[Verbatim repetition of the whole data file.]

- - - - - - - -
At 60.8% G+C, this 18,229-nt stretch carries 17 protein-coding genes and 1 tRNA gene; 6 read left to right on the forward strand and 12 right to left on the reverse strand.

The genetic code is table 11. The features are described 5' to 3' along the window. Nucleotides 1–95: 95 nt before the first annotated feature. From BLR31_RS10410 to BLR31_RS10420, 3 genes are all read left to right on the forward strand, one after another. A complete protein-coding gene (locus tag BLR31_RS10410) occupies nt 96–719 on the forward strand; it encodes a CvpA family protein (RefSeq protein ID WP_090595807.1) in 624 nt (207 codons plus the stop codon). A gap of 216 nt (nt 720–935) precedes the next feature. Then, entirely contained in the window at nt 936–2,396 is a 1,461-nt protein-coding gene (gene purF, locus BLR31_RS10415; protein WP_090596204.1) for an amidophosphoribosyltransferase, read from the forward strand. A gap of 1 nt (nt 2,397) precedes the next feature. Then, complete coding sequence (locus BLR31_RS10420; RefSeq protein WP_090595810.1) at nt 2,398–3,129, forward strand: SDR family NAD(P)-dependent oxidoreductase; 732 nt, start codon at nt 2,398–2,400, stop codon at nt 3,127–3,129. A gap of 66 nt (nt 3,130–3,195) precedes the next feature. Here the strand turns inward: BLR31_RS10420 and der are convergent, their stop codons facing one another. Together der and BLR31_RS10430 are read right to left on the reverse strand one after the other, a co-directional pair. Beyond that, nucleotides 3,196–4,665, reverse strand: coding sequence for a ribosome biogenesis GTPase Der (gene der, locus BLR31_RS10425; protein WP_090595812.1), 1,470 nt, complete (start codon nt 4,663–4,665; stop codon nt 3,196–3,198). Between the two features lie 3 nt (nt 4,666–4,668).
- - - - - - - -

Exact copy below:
At 60.8% G+C, this 18,229-nt stretch carries 17 protein-coding genes and 1 tRNA gene; 6 read left to right on the forward strand and 12 right to left on the reverse strand.

The genetic code is table 11. The features are described 5' to 3' along the window. Nucleotides 1–95: 95 nt before the first annotated feature. From BLR31_RS10410 to BLR31_RS10420, 3 genes are all read left to right on the forward strand, one after another. A complete protein-coding gene (locus tag BLR31_RS10410) occupies nt 96–719 on the forward strand; it encodes a CvpA family protein (RefSeq protein ID WP_090595807.1) in 624 nt (207 codons plus the stop codon). A gap of 216 nt (nt 720–935) precedes the next feature. Then, entirely contained in the window at nt 936–2,396 is a 1,461-nt protein-coding gene (gene purF, locus BLR31_RS10415; protein WP_090596204.1) for an amidophosphoribosyltransferase, read from the forward strand. A gap of 1 nt (nt 2,397) precedes the next feature. Then, complete coding sequence (locus BLR31_RS10420; RefSeq protein WP_090595810.1) at nt 2,398–3,129, forward strand: SDR family NAD(P)-dependent oxidoreductase; 732 nt, start codon at nt 2,398–2,400, stop codon at nt 3,127–3,129. A gap of 66 nt (nt 3,130–3,195) precedes the next feature. Here the strand turns inward: BLR31_RS10420 and der are convergent, their stop codons facing one another. Together der and BLR31_RS10430 are read right to left on the reverse strand one after the other, a co-directional pair. Beyond that, nucleotides 3,196–4,665, reverse strand: coding sequence for a ribosome biogenesis GTPase Der (gene der, locus BLR31_RS10425; protein WP_090595812.1), 1,470 nt, complete (start codon nt 4,663–4,665; stop codon nt 3,196–3,198). Between the two features lie 3 nt (nt 4,666–4,668).